Just over a month after stage four water restrictions began for those on Wichita Falls' water supply, Midwestern State University officials say they're doing what they can to preserve fields on the campus.
Kyle Owen, Associate Vice President of MSU Facilities Services says since entering stage four, they've eliminated all of their drip irrigation like the rest of the city, and they say their athletic fields are paying the price.
"It's certainly our hope that conditions will improve," Owen says. "I keep thinking that maybe we're at the bottom of the cycle and it will start turning up so I keep saying my prayers."
Owen says the school is no longer using city water to take care of its fields. Thanks to a well that was installed this summer, groundskeepers have been able to water them. But because of its mineral content, only in moderation.
"Occasionally we use it on the soccer fields just to supplement the city when we had city water and try and keep it alive and we will continue to do that to some extent however we don't want to do it too much because it will end up killing off the soccer and softball field," Owen exclaims.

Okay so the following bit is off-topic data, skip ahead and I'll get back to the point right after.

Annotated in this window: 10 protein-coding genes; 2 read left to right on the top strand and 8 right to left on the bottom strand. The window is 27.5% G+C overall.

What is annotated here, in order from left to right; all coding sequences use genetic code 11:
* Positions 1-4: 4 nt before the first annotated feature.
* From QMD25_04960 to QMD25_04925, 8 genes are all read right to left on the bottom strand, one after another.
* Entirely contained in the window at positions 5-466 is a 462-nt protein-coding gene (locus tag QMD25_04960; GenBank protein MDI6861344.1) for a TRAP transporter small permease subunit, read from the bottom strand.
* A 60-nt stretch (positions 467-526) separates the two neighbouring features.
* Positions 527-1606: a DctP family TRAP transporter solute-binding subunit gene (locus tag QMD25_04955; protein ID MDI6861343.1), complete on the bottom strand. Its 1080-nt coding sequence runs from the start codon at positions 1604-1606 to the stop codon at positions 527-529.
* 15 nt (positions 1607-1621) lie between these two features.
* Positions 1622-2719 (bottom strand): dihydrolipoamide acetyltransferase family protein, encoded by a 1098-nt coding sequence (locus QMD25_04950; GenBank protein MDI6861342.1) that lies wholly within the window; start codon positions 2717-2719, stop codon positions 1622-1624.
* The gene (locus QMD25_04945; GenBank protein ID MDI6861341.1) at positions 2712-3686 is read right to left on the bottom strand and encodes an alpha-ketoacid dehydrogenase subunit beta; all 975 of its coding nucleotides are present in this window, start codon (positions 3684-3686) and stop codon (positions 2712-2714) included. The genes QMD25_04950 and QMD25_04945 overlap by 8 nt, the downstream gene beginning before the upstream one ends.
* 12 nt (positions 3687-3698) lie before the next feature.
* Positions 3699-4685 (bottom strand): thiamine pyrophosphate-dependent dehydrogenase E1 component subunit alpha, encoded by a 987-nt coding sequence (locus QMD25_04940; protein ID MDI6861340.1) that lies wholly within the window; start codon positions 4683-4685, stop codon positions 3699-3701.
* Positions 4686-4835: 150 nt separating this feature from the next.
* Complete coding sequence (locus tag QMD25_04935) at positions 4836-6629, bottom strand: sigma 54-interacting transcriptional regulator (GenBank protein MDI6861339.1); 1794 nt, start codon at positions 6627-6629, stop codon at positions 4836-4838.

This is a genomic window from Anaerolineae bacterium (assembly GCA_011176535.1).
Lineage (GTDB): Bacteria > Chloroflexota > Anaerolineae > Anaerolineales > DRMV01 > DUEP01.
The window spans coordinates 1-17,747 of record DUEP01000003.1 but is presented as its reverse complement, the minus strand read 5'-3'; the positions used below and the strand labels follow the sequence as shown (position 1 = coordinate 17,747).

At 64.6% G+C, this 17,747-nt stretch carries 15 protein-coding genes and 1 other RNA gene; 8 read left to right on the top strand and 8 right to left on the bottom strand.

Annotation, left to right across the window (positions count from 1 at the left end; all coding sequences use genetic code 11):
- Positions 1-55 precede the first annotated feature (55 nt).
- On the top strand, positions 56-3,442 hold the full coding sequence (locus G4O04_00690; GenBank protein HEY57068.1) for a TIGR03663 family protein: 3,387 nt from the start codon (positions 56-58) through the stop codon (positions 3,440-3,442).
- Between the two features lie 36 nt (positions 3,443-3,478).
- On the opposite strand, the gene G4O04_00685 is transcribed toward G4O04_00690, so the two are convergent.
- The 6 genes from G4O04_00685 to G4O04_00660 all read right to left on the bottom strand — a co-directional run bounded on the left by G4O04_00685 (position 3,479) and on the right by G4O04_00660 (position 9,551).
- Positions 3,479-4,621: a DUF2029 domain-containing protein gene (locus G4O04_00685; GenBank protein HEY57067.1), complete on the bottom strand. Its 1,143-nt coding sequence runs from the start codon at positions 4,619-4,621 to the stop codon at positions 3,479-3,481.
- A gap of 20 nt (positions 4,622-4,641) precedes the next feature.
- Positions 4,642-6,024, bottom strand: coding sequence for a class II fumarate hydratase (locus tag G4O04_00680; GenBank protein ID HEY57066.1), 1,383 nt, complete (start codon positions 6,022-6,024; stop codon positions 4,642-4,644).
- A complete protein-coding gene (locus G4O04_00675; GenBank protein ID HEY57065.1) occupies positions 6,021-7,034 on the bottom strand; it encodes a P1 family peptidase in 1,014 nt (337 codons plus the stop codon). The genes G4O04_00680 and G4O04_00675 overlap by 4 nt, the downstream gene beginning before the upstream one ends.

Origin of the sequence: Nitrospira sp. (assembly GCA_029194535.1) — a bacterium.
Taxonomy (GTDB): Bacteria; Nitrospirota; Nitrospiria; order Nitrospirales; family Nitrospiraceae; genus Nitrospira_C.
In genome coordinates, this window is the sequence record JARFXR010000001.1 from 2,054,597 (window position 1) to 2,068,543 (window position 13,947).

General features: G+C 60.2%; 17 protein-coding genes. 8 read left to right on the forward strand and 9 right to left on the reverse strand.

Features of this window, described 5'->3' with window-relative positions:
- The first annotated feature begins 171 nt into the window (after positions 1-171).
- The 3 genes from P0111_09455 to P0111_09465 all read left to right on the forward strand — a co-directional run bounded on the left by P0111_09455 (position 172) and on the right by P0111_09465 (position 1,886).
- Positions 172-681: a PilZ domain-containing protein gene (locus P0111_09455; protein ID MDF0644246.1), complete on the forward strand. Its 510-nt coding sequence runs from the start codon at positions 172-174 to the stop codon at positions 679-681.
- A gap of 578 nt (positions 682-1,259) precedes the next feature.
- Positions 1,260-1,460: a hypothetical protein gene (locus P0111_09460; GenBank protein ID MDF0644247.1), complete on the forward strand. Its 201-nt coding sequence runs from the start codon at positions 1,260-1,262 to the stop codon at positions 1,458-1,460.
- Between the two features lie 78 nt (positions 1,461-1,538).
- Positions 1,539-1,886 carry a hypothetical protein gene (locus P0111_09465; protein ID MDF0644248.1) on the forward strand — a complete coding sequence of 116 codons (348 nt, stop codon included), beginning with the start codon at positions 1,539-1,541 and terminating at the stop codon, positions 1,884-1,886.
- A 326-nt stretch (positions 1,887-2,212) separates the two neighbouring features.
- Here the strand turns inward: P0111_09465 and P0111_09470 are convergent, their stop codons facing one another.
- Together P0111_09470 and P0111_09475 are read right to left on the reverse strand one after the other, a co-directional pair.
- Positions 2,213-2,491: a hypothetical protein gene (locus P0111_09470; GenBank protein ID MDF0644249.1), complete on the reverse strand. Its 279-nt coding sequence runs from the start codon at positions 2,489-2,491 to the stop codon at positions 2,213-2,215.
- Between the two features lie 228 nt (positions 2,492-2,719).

He says if drought conditions don't improve, the school's fields may be lost.
"The soccer field and the softball field will end up taking a hit because we won't be able to water those except with the well water," Owen says. "We'll add gypsum to these two fields in hopes of prolonging or reducing the effects of the salt on both of them."
A temporary solution to a problem many fear will only grow worse.
Also, Owen says they've started adding agents to the fields that will help keep moisture in the soil.
As we get deeper into this drought, he says more of those will need to be used.
He is also concerned the fields will become dangerous for students to play on if they don't get enough water because the ground will get hard and it will be like playing on asphalt.
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